I have to start out by saying that this is one of the most bizarre books I’ve read in a long time, and that’s not necessarily a bad thing. It was that bizarreness that kept me hooked to the world Kessler has created out of the city of Boston, Scripture, prophecy, and a family Jerry Springer could use to resurrect his daytime talk show to monumental ratings.
And then we have Mr. Green. The devil. The tie that binds. The one who unwillingly links the Katz family to his own demented prophecy.
Mr. Green considers himself the lesser son, referring to Jesus as the golden boy, a brown-noser and quite a few other things that Satan probably would think about Christ. The book draws heavily from Mormon beliefs, never calling the religion by name and referring to it only as the Church, and that adds another depth of interest to the plot. These draws include the Mormon belief of Jesus and Satan as brothers and the ruling of another planet after death.
The Katz family is…a mess. Father Harvey is a defense lawyer who has built his fortune on the backs of murderers and prefers the company of hookers to that of his wife. Wife Susan is faithful, devoted, and having an affair with Mr. Green. Daughter Katie is a sixteen-year-old Gothic rebel who’s pregnant by Harvey’s business associate (spy), Hugh Jackson. Dizzy yet?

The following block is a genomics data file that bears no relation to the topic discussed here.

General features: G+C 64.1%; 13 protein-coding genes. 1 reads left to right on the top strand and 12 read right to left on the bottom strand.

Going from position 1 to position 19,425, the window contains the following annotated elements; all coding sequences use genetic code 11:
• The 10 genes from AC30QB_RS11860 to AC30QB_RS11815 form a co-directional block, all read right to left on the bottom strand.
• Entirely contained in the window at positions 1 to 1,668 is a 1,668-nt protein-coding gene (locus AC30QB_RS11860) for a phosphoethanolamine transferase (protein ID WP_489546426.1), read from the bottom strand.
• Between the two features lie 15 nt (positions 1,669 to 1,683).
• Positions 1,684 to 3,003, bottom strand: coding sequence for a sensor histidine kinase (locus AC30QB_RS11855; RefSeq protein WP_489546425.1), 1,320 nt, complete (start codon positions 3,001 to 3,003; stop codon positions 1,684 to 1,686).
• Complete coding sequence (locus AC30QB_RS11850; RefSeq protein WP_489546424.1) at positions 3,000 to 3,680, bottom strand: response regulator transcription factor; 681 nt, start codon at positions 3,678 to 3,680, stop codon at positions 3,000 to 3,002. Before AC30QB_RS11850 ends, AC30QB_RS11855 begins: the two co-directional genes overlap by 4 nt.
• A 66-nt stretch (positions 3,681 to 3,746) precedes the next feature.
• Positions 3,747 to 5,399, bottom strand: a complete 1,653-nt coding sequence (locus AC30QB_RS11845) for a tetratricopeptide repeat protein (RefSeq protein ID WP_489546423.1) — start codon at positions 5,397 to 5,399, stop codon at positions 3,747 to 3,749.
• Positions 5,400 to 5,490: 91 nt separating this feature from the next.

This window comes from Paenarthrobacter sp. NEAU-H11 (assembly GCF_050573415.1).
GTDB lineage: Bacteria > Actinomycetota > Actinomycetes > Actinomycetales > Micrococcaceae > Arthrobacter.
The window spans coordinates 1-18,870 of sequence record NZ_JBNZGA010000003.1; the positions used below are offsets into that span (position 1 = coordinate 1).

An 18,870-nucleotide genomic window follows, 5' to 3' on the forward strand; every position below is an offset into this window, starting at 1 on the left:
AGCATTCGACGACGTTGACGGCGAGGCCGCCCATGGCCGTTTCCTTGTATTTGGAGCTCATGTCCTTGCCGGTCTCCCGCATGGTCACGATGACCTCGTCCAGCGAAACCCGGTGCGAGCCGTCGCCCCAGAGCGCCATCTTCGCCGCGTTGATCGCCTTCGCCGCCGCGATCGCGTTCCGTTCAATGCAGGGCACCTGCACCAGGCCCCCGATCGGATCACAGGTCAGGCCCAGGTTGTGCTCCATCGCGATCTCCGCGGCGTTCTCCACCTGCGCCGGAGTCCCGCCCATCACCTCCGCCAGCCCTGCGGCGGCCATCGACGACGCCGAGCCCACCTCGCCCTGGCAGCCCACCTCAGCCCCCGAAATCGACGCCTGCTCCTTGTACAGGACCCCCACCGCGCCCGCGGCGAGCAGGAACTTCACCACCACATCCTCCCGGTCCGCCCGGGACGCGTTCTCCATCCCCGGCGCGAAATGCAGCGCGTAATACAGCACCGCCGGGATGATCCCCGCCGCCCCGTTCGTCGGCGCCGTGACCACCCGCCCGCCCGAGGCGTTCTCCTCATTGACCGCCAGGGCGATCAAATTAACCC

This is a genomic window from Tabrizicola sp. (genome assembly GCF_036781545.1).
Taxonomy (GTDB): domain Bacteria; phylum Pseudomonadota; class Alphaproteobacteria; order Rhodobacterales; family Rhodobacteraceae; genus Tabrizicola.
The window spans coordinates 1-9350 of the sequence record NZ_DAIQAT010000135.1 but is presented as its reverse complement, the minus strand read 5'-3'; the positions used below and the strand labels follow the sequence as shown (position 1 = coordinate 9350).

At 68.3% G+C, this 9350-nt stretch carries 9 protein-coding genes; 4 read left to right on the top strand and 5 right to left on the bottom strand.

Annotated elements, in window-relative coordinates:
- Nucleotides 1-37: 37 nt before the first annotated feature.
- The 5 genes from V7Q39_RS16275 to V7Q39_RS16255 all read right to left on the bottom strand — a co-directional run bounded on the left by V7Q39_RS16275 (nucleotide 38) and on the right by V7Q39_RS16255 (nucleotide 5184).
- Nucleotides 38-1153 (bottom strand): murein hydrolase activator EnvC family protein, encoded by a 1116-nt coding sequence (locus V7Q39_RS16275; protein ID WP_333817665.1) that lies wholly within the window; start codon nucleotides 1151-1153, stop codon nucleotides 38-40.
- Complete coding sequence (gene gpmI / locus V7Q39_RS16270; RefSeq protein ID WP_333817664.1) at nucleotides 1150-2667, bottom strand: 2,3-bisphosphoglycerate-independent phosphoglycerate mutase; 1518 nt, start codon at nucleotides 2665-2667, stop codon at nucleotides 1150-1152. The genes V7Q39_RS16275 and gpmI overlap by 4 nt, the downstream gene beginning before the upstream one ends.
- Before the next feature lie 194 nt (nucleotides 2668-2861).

It’s truly no wonder a family like this has Mr. Green’s full attention.
And yet, the one thing Mr. Green wants, the golden soul that would turn his paraplegic and mute Pal into a prophet, is on its way to melding with Katie’s child.
Human nature, sin, salvation, and free will are the cornerstones of a book that highlights the worst of humanity. Within the Katz family (and their extended family), one can find each of the seven deadly sins. Probably Mr. Green is the one whose sins are the greatest, his being the devil notwithstanding. In his obsession to retrieve the golden soul for Pal, in his manipulation of the Katz family and of those whose lives intersect with theirs, he commits the most grievous sin—the revoking of free will.
Mr. Green is probably the most rounded character, and in some ways he’s almost a caricature of the Satan we learned about in Sunday school. Often over the top and incredibly verbose, Mr. Green’s almost-comical interactions with those around him remind me much of Mr. Nick, the devil character in the movie The Imaginarium of Doctor Parnassus (if you haven’t seen it, shame on you; aside from being one of Heath Ledger’s last roles, it’s also an incredibly well-done movie, directed by the great Terry Gilliam). In fact, as I read Dr. Green, I imagined that devil, the one who manipulated people so easily, all of his ideas seemed to be theirs. Mr. Green makes a mockery of faith and of free will, yet in the end is undone by both.
Somewhat. In the world of this book, many things, including the devil, are immortal.
I would recommend this book to people who enjoy a different take on religion and Satan’s role in the spiritual world. Think a less-lofty (and slightly grosser) Memnoch the Devil by Anne Rice.